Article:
MS Project is one of the most advanced project planning systems. Nevertheless, consider this situation: a project manager asks you - how many tasks where completed today? you cannot answer this basis question out of the reporting database. Too crazy ? I know. 

Any task in MS Project has start and end dates. These are planning dates. In our application we needed to report actual finish date as the moment when the task ready % is set on 100%. To our surprise Microsoft haven even though about it. It is not possible to get datetime of the moment a task is actually finished out of the reporting database. I know you might say , there two other fields - actual start date and actual finish date. Because the resource can put there whatever , we find it is not actual but reported. We just want to know when the resource pushed the button ready for all task without any further questions or interactions from the user. I can think of many applications where this is very valuable information. 

For this purpose I designed a SQL server table and a query. You can  run this query at any frequency you need. I just made sure that it is fast and does not impact performance. It is in production on a very large project server installation with > 1 million tasks per year. 

In three staps we can implement this fantastic functionality.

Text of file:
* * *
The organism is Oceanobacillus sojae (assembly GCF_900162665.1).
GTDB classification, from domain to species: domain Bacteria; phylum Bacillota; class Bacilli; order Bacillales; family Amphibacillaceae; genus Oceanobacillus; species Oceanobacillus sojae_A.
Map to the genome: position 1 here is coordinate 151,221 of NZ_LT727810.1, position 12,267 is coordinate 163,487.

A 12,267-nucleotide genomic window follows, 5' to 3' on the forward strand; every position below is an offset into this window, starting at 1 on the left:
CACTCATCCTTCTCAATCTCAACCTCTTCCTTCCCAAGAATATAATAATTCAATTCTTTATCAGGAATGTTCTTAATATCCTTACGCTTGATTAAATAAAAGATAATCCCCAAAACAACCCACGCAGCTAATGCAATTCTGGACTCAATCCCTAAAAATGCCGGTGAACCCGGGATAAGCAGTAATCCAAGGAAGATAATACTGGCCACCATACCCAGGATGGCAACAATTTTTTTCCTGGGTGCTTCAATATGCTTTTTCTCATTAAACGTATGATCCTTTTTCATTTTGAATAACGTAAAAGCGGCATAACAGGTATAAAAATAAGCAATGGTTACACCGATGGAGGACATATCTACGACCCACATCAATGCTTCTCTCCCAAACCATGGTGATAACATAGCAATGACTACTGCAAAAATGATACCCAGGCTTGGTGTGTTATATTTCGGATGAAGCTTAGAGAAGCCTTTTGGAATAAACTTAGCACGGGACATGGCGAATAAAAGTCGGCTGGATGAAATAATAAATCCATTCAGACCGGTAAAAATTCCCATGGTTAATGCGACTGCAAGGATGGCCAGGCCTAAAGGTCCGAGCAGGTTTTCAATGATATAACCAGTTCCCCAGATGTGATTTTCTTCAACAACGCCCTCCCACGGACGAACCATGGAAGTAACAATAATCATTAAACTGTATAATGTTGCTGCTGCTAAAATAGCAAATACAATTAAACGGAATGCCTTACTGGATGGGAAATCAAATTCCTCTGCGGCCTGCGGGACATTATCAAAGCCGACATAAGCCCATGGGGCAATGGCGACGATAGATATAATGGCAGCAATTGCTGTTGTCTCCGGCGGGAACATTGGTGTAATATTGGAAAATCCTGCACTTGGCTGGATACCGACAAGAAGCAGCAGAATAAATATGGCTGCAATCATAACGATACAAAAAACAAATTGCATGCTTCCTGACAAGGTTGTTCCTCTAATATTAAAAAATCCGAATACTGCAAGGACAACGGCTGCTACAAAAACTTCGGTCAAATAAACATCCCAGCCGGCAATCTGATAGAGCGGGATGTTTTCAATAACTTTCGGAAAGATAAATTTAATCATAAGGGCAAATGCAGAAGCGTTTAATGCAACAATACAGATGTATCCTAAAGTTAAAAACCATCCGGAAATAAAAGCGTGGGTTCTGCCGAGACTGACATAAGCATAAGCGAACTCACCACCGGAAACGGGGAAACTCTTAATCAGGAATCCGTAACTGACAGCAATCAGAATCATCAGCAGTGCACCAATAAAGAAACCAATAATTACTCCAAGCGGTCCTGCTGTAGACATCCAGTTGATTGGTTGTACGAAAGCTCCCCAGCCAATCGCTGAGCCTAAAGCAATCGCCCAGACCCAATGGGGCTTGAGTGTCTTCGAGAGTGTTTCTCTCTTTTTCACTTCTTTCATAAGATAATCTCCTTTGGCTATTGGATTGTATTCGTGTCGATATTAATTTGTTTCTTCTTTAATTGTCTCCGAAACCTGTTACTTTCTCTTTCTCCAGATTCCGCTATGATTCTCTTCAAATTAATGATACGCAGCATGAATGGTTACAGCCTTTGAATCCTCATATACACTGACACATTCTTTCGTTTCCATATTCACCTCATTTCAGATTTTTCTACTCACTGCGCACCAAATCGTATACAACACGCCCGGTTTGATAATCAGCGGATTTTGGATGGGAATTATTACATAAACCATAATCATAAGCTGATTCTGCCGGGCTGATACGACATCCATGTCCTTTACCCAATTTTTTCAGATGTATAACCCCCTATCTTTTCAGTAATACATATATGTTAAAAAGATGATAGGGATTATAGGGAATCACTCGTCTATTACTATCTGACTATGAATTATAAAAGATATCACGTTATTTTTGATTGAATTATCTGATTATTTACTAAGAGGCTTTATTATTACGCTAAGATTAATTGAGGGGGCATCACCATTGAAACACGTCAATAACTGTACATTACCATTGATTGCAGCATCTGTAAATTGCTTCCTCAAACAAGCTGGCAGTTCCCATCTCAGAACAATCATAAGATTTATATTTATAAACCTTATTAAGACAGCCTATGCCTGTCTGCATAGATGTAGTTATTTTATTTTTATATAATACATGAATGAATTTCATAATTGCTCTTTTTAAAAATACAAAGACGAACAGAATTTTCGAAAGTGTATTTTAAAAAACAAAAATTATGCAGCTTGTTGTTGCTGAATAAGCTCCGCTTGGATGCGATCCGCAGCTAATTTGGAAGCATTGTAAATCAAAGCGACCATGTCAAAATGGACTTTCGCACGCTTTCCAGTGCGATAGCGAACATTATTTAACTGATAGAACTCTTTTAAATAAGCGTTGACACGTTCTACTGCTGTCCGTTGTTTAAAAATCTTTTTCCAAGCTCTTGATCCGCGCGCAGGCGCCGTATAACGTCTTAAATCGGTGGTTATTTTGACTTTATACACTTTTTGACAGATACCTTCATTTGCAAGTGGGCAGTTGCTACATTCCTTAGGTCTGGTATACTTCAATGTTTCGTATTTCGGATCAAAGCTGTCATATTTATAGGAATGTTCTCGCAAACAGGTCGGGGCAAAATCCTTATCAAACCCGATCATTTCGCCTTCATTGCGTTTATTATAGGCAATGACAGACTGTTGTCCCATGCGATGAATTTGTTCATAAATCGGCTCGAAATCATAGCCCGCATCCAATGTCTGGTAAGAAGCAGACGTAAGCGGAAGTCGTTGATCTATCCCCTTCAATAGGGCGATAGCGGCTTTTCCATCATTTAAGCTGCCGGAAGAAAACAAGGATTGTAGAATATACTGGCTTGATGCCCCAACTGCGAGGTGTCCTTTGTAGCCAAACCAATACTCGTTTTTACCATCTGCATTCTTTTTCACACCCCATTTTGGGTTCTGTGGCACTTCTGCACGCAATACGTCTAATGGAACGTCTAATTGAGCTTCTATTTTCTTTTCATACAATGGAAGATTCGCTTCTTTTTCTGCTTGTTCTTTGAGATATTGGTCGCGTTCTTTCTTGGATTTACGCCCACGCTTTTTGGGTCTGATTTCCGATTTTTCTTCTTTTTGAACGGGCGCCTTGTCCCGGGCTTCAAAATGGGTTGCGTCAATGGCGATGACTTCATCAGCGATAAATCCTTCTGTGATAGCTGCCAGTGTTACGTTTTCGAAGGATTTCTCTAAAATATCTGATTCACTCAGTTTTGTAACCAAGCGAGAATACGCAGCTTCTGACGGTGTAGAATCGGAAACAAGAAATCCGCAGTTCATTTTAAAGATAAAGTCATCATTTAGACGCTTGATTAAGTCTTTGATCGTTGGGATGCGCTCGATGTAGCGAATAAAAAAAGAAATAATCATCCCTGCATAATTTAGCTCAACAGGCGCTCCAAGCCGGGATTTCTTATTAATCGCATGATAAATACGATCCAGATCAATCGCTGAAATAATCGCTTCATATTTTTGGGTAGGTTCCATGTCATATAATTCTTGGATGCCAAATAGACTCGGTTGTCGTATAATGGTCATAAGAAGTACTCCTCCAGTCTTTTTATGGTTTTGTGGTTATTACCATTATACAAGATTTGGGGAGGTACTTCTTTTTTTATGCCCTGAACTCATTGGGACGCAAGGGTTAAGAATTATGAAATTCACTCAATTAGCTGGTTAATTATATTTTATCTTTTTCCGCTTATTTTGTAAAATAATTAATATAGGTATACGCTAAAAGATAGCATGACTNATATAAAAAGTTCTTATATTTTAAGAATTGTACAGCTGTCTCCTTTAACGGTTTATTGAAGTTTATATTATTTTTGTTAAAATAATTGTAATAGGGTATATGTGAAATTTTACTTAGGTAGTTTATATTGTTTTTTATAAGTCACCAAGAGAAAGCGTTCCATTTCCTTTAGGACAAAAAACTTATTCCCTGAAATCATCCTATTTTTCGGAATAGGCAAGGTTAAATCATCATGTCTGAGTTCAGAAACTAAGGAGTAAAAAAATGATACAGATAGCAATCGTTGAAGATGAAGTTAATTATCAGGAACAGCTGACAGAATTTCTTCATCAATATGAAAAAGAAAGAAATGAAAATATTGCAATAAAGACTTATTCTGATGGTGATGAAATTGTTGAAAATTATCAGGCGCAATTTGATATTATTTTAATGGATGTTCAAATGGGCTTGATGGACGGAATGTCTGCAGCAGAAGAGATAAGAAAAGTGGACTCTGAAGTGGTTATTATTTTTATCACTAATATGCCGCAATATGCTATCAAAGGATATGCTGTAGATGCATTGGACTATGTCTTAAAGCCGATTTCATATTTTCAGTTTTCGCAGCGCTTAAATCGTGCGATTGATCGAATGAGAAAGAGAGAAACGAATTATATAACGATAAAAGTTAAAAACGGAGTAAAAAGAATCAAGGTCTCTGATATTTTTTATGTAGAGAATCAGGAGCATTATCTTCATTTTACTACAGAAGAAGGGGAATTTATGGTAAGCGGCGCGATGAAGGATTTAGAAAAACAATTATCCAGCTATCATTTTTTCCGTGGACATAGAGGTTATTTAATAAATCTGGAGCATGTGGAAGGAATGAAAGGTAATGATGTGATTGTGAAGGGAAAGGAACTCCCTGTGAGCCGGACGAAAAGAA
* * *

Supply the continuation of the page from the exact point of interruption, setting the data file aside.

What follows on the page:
Step 1

First of all, you need to create a table where you will keep task selection. In this example we like to keep TaskStartDate, TaskFinishDate, TaskPercentWorkComplete. In fact the dates you can extend by something like Submitted because they are different. The table can be created in Reporting database for project <2013 or in reporting schema for projects >2010. 


CREATE TABLE [dbo].[EPM_TaskStat]( 
[TaskUID] [uniqueidentifierNOT NULL, 
[ResourceUID] [uniqueidentifierNULL, 
[TaskStartDate] [datetimeNULL, 
[TaskFinishDate] [datetimeNULL, 
[TaskPercentWorkCompleted] [smallintNULL, 
[CountStarted] [intNULL, 
[CountFinished] [intNULL, 
[DateCreated] [datetimeNULL, 

Step 2 

Second, we need a query that will insert and upate tasks.


MERGE [dbo].[EPM_TaskStatAS T 
USING [dbo].[EPM_TaskResourceViewAS S 
ON (T.TaskUID = S.TaskUID) 
WHEN NOT MATCHED BY TARGET AND S.[TaskPercentWorkCompleted]>0  
    THEN INSERT([TaskUID], [TaskStartDate], [TaskFinishDate], [TaskPercentWorkCompleted],[CountStarted],[CountFinished],[ResourceUID]) VALUES(S.[TaskUID], getdate(),CASE WHEN S.TaskPercentWorkCompleted<100 then null else getdate() END,S.TaskPercentWorkCompleted,1,CASE WHEN S.TaskPercentWorkCompleted=100 then 1 else 0 END,S.ResourceUID)   
WHEN MATCHED and T.TaskPercentWorkCompleted <> S.TaskPercentWorkCompleted 
    THEN UPDATE SET T.TaskPercentWorkCompleted = S.TaskPercentWorkCompleted 
    , T.TaskFinishDate = CASE WHEN T.TaskPercentWorkCompleted<100 and S.TaskPercentWorkCompleted=100 THEN getdate() ELSE null END 
    , T.CountFinished=CASE WHEN S.TaskPercentWorkCompleted=100 and T.TaskPercentWorkCompleted<100 THEN 1 ELSE 0 END 
    , T.TaskStartDate=CASE WHEN S.TaskPercentWorkCompleted=0 THEN '' END 
    , T.CountStarted=CASE WHEN S.TaskPercentWorkCompleted=0 THEN 0 ELSE 1 END 
    , T.ResourceUID=S.ResourceUID 

Notice that we insert new tasks only if something happend to them e.g. TaskPercentWorkCompleted is not 0. In this case we insert actual date() into TaskStartDate. TaskFinishDate is updated based on the percentage value. 

Step 3

The last step is to schedule an agent job that will call the merge query and you are good to go!


Hope you like it, If you could rate the article it would be awesome.